Really, D’Arcy thought to himself, if her lips weren’t quite as red, her skin quite as pale, and if those blond tendrils that framed that catlike face not quite so perfect, he might have taken her for being petulant and perhaps even a little stupid. On the other hand, he was comforted by the observation that if she couldn’t even remember the name correctly, she was surely unlikely to have passed on the subject of his biography to her uncle.
“His name was Banks, Sir Joseph Banks, and he was, by the time of his death, one of the most signi?cant English ?gures in science of his times, my dear. But I’m sure such details will only give your pretty head an ache, insigni?cant as he is in your delightfully girlish world, Clementine.” Indeed, it was the seeming purity of the trivia of this world that had attracted D’Arcy to Clementine in the ?rst place. Although lately, to his faint amazement, he’d been ?nding her lack of intellectual curiosity an irritant. “However, you wouldn’t by any possible chance have told your uncle Horace about my biography? Mentioned Joseph Banks and my name in the same sentence, for example?” he asked, studying his ?ancée’s face closely. Clementine’s expression appeared unchanged, although if our young biographer had been a little less infatuated and a little more astute, he might have noticed her ?ngers tightening around the handle of her lace fan.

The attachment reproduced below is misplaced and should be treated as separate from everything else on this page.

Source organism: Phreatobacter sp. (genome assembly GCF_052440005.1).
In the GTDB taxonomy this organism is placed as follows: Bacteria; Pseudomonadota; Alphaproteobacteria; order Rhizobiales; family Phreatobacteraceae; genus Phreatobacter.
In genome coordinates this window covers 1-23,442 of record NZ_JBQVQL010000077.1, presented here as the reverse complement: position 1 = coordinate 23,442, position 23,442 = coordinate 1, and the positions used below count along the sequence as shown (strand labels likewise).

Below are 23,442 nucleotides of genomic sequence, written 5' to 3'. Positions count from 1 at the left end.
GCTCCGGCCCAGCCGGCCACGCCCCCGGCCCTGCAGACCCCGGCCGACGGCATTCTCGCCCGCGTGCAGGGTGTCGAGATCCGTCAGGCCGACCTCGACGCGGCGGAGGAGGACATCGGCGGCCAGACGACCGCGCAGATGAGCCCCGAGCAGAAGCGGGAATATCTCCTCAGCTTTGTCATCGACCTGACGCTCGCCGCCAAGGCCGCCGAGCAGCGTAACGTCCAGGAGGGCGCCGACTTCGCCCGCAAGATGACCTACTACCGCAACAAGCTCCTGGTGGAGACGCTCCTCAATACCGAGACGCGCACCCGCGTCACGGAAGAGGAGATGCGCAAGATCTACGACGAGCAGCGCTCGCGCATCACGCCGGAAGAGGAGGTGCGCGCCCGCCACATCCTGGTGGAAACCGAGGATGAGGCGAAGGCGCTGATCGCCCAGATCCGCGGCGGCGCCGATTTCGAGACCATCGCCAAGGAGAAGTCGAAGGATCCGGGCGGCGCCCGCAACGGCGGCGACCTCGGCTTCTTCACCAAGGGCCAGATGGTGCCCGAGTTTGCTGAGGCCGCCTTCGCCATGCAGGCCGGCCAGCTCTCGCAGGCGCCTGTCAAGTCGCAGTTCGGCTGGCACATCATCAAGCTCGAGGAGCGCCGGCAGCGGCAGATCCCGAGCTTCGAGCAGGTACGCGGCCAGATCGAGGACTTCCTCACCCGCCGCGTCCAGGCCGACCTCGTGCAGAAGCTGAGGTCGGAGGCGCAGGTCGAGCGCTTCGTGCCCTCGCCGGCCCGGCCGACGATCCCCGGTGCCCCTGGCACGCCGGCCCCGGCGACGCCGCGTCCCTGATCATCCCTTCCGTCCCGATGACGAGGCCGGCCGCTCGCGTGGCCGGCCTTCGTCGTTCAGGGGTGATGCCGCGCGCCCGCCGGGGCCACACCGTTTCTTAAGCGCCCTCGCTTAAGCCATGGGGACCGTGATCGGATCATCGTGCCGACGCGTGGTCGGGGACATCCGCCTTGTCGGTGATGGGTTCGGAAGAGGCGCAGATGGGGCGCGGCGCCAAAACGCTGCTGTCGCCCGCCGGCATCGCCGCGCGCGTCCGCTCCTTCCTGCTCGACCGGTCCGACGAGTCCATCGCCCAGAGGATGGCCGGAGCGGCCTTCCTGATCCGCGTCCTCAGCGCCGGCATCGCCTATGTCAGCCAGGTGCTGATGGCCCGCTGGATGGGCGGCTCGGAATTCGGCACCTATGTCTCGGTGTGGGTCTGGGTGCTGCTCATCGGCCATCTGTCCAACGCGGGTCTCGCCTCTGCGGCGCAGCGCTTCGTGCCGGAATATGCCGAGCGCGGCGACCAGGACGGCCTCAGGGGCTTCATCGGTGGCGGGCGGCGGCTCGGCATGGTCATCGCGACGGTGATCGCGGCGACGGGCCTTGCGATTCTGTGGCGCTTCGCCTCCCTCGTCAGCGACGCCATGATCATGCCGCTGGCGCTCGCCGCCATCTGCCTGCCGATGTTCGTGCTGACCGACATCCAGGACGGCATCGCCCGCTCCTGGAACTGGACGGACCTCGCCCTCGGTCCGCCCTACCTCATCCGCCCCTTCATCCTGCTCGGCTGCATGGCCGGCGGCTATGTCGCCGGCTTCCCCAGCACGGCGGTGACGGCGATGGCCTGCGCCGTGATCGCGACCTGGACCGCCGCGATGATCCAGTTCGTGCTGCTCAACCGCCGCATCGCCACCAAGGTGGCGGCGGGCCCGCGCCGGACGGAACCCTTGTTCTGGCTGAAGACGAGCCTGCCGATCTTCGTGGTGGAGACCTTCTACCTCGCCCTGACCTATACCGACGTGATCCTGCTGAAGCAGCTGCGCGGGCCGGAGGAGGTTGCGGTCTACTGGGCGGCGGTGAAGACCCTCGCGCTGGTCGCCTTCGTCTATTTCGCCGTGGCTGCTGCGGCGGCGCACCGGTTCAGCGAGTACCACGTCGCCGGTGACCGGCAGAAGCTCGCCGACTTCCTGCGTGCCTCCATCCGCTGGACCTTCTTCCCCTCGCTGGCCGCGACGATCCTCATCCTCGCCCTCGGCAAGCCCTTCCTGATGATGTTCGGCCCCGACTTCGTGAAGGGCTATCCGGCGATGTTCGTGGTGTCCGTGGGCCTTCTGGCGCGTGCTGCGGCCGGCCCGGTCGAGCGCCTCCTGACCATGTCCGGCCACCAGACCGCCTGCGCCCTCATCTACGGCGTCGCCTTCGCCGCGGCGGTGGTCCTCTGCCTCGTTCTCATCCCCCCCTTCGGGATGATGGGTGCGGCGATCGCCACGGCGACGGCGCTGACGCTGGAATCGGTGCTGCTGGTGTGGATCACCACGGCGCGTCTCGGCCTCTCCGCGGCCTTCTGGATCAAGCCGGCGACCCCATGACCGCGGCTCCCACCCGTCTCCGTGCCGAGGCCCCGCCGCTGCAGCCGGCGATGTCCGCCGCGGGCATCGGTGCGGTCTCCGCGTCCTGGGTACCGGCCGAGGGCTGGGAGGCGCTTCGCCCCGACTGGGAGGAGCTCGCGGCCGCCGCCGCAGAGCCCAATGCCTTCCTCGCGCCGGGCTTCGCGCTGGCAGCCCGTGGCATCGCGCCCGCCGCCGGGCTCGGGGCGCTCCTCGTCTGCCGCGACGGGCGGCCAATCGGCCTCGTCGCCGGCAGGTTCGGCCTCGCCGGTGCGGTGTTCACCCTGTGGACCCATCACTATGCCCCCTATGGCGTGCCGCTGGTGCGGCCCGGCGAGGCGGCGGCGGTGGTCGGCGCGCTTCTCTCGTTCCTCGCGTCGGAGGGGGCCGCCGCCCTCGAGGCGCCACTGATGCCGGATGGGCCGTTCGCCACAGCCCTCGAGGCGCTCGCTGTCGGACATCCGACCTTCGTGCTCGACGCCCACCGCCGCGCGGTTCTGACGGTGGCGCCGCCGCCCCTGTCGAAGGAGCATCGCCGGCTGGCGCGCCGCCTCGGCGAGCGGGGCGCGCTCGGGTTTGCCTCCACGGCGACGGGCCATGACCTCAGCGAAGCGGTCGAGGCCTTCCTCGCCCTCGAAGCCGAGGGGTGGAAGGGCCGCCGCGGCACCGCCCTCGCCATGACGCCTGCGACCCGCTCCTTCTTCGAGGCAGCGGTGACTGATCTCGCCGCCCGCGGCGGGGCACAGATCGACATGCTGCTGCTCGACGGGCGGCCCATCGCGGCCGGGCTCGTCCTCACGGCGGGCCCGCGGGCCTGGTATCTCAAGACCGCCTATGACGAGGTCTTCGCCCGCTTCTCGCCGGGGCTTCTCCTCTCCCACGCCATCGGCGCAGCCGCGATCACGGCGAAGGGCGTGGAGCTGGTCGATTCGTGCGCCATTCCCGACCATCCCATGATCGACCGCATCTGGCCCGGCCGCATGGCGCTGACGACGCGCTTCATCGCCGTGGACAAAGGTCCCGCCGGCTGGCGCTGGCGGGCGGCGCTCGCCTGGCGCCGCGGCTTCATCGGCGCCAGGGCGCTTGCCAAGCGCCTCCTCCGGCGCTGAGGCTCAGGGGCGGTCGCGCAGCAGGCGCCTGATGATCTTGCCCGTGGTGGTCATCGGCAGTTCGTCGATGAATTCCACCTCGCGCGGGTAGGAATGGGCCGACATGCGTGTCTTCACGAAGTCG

“Now, why would I do that? I hardly see my uncle, and certainly not alone,” she protested, now waving her fan furiously at one ?ushed cheek.
“But you mentioned he escorted you to Ascot only last week!”
“He did? I had quite forgotten.”
“Just as you might have forgotten mentioning to him that I was writing the de?nitive biography of Sir Joseph Banks!” D’Arcy, unable to contain his frustration any longer, exploded. Behind him he heard the sound of Clementine’s aged escort dropping her embroidery; it hit the parquet ?oor with a clatter.
Clementine’s large blue eyes seemed to magnify as they ?lled with tears. “I am sure I have not!” she protested. It was the ?rst time in their two years of official engagement that either of them had raised their voices to each other and already D’Arcy was ?lled with remorse.